In our industry there is no such thing as snap decisions...just snapper decisions. And right now, there are big decisions being made – whether to increase the total allowable catch for three major snapper stocks. 

Our industry is committed to providing quality sustainable seafood to New Zealanders as well as consumers across the globe. As we do that, we’re contributing to the economic recovery of Aotearoa New Zealand – and the economic wellbeing of our own communities.  

To exist and thrive we need fish stocks to be healthy, now and forever. Twice a year we take part in a stringent Government process that reviews science showing abundance, health, and sustainability of specific fish populations, and puts forward recommendations. 

This process culminates in a plenary, where independent reviewers (hired by the Government) are brought in to make sure scientific conclusions and outputs are sound. 

As a result of the most recent plenary, Fisheries New Zealand is now consulting on proposed catch limit changes for almost 20 stocks – including the increase in total allowable catch increase for three snapper stocks (SNA 2, 7, and 8).  

So, how are our snapper going? 

For the past few years, we’ve been hearing from commercial fishers off the east coast of the North Island that snapper in the area are going great guns. We were also hearing this from our reccie fisher friends in the Hawke's Bay.

This sort of news is always good to hear. However, decisions around total allowable catch increases can’t solely be based on what fishers see out on the water, they need to be underpinned by good science. 

This is where Seafood New Zealand can help – we can help coordinate the science. For snapper in SNA 2, following fisher reports, we commissioned Catch-Per-Unit-Effort (CPUE) updates for the past four years. These updates indicated substantial increases in catch rates and therefore abundance of SNA 2.  

Our research provider then presented these findings to the plenary in May and they were accepted to provide a credible trend in biomass, indicating no sustainability concerns in this fishery. Fisheries New Zealand is now consulting on a total allowable catch increase of up to 30% for SNA 2.

The science also indicates that larger increases might be sustainable, which is great but there is concern regarding the potential flow-on effects from Cyclone Gabrielle on productivity.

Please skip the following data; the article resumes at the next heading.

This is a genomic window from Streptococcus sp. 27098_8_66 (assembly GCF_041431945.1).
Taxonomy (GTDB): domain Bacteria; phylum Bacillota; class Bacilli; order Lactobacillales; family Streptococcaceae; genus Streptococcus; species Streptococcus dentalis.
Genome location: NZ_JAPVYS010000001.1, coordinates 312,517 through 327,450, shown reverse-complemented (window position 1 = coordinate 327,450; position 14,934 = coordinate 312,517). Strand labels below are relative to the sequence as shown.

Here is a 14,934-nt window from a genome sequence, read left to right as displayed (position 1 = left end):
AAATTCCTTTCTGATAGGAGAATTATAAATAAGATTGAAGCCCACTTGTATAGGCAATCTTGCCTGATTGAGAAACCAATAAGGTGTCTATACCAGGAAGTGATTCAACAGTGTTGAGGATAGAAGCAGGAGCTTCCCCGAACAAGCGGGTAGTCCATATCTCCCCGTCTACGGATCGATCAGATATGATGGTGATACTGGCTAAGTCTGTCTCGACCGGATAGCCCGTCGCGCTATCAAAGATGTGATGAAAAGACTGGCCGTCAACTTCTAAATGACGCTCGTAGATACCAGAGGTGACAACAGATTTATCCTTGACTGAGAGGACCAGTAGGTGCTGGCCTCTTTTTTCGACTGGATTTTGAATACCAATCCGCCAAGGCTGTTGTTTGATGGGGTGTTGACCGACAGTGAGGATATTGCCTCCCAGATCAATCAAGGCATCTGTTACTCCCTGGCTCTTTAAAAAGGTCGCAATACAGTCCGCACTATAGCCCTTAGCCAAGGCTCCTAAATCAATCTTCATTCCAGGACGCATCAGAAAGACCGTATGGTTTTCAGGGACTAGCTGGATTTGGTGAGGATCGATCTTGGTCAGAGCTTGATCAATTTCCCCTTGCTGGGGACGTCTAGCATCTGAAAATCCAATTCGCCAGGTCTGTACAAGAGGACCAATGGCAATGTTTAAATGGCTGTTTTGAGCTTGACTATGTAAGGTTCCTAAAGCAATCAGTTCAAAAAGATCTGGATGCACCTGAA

In addition to the CPUE work, following the devastating Cyclone Gabrielle, we undertook a spatial analysis of three key fish stocks, including SNA 2, to better understand changes in location of fishing effort and how that might be impacting overall catch rates, and the sustainability of the stock. 

So, with all this in mind we’re being cautious and are committed to ensuring the ongoing sustainability of our stocks. We will be updating the ‘rapid CPUE’ abundance monitoring tool next year and will likely do the same the following year to detect any effects of the cyclone and to monitor response to increased catch, if confirmed. 

An obvious question at this point is what about the reports of milky fleshed snapper in places like parts of the Hauraki Gulf.  This phenomenon hasn’t featured in SNA 2, which is the area our research was focused. But this is also a good time to point out that MPI (the Ministry for Primary Industries) has just released the results of recent and ongoing testing, looking at the condition.   

It’s media release quoted Fisheries New Zealand’s Director Science & Information, Simon Lawrence, saying “the evidence suggests a complex interplay between factors, including extended La Niña weather patterns and warmer waters causing lower production of the phytoplankton and zooplankton that provide important food sources at the bottom of the food chain.  

And that “a lack of food was the likely cause of the syndrome, but there was no evidence to suggest that fishing was the cause of that." 

“Overall, we’ve been seeing more snapper in the Hauraki Gulf for some time. The fishery is abundant, with plenty of younger fish entering the stock, all competing for food. 

"Commercial fishing does not affect the main food sources of snapper.” 

The fact is, no decisions are made lightly when it comes to our fisheries. There is a colossal amount of science going on in the background to inform sustainable fisheries management and to ensure economic prosperity. We are proud of the part we have in the plenary process, and love to see our science making a difference for our fishers.

Read the full The Update online